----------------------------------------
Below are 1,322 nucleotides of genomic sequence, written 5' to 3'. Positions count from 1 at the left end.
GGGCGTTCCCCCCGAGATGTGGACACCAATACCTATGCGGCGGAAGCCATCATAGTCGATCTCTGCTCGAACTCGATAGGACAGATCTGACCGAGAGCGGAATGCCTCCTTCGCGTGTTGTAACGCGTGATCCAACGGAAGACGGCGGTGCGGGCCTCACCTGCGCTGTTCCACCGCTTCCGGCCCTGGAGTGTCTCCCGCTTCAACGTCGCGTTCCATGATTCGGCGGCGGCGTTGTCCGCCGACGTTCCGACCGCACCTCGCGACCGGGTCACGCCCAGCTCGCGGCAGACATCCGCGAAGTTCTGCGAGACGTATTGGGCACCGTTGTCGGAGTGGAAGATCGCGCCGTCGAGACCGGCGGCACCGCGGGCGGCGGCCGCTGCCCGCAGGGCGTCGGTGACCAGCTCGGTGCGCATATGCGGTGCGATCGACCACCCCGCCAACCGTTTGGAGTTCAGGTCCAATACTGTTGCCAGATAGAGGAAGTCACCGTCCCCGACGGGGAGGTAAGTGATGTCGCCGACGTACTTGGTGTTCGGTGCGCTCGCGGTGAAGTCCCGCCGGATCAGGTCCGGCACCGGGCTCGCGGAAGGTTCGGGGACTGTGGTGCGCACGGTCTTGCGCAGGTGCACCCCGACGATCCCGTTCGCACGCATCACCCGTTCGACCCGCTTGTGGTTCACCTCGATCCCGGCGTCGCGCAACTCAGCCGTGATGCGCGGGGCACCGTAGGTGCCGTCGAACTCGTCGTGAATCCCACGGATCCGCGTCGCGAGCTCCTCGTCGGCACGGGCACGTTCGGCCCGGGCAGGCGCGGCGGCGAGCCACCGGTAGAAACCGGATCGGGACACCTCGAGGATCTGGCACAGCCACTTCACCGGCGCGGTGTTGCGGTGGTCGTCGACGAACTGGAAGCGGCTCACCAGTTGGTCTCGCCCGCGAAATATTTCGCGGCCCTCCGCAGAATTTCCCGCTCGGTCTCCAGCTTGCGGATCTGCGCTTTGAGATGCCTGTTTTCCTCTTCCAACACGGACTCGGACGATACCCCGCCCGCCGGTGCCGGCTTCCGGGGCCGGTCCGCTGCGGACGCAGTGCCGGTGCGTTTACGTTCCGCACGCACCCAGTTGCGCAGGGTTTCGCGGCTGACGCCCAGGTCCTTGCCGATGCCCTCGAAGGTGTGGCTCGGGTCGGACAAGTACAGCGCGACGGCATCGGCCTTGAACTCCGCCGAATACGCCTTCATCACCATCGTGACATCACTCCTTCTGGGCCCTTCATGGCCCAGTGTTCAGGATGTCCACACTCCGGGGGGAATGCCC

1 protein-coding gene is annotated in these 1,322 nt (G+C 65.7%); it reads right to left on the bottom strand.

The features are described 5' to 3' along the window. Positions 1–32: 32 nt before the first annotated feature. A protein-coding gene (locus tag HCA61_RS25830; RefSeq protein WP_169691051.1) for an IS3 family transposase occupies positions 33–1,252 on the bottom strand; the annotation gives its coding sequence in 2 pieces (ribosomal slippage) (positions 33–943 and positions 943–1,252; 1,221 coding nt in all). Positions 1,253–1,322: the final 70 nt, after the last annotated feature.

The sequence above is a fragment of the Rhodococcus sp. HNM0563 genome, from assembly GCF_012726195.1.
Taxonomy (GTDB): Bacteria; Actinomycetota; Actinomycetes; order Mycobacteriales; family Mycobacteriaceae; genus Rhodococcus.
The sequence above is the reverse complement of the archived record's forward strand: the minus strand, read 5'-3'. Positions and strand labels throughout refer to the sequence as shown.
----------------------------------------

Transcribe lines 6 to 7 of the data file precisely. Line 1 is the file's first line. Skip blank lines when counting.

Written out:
Taxonomy (GTDB): Bacteria; Actinomycetota; Actinomycetes; order Mycobacteriales; family Mycobacteriaceae; genus Rhodococcus.
The sequence above is the reverse complement of the archived record's forward strand: the minus strand, read 5'-3'. Positions and strand labels throughout refer to the sequence as shown.